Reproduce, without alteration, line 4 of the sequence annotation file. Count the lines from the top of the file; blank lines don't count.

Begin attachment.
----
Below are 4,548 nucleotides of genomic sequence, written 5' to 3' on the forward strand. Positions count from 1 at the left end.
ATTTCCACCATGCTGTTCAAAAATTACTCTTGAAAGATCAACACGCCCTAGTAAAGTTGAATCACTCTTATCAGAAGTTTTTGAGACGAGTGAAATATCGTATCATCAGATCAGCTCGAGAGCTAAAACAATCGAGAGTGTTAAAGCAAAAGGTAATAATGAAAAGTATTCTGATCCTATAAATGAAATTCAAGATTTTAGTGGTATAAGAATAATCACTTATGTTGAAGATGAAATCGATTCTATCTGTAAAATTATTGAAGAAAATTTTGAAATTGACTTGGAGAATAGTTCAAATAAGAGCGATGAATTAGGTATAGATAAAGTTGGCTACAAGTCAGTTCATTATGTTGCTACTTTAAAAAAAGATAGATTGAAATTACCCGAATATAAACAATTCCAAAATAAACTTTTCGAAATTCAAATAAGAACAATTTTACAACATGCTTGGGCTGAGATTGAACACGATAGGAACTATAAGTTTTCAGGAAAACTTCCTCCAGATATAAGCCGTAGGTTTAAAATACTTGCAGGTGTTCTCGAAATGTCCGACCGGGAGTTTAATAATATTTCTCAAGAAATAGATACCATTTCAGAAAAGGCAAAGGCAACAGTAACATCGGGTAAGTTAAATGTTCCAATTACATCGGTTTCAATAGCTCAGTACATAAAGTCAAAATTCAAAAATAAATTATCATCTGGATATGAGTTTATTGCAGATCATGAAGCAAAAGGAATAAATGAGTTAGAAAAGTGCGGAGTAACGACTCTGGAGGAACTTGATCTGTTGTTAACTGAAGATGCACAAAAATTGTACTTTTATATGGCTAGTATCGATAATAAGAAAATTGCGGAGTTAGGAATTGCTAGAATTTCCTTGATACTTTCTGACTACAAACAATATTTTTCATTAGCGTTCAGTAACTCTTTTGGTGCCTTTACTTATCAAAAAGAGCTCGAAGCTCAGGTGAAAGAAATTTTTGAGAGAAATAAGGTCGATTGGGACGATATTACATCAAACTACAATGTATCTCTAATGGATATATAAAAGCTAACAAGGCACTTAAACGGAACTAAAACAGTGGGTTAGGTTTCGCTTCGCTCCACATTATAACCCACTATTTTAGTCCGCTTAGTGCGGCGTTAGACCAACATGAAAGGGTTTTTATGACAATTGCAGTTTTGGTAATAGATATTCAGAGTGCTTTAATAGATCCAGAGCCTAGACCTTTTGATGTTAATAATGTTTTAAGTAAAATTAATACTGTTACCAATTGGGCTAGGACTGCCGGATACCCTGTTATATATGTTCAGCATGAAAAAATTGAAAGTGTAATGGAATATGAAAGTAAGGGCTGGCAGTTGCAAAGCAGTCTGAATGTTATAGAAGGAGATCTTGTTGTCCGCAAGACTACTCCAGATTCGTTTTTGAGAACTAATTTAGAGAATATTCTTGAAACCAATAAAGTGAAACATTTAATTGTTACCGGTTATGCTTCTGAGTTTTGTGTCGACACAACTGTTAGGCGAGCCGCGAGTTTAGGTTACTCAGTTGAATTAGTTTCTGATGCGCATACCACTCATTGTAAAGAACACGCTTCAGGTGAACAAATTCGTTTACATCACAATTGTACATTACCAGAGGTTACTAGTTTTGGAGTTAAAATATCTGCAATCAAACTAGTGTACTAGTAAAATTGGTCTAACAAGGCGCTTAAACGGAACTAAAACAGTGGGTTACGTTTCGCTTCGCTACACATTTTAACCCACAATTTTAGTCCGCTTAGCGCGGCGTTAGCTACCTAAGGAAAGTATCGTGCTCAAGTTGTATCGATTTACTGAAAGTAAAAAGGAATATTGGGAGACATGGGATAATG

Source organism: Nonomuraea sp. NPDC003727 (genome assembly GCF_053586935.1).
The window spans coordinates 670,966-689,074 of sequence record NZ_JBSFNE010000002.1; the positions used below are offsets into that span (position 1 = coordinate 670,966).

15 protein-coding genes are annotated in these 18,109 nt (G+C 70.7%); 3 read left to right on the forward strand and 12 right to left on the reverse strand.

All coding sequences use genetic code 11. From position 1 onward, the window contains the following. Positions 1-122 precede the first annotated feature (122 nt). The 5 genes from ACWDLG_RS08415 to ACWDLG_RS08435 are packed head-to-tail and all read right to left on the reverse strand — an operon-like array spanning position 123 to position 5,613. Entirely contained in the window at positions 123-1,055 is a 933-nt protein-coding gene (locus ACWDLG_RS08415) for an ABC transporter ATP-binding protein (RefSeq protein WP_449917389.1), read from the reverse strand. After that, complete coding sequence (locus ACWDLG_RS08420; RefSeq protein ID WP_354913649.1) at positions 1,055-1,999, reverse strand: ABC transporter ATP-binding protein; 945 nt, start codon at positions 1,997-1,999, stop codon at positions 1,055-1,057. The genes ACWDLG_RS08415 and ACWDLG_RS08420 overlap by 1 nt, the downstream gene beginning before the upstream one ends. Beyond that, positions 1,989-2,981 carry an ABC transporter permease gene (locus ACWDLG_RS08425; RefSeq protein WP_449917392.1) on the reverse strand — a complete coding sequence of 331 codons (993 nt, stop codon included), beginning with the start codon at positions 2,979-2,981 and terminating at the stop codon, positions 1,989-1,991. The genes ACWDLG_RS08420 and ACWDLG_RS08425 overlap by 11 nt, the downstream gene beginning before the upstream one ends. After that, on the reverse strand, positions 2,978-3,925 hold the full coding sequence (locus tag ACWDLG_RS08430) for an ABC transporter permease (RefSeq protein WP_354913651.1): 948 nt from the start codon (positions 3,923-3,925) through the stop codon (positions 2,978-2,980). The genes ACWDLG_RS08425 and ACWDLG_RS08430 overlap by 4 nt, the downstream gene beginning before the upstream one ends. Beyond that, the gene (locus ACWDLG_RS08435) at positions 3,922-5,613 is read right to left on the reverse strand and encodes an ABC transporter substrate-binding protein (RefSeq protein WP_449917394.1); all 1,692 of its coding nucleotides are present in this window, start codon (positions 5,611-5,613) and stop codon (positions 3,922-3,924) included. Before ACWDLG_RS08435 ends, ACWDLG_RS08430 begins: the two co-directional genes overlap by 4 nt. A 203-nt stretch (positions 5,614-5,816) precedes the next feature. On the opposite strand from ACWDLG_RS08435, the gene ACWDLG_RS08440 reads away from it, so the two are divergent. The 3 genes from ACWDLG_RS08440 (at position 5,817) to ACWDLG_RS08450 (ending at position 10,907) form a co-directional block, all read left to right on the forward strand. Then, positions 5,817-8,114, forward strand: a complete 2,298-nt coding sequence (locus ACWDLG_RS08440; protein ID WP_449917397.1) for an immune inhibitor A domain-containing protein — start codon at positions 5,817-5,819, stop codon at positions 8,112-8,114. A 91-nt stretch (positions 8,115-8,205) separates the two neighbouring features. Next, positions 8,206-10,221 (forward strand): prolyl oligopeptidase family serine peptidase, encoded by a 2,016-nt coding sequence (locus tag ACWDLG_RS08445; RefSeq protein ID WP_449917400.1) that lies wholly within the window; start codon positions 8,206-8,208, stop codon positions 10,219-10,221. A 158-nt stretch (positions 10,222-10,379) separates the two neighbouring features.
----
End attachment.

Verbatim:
The window spans coordinates 670,966-689,074 of sequence record NZ_JBSFNE010000002.1; the positions used below are offsets into that span (position 1 = coordinate 670,966).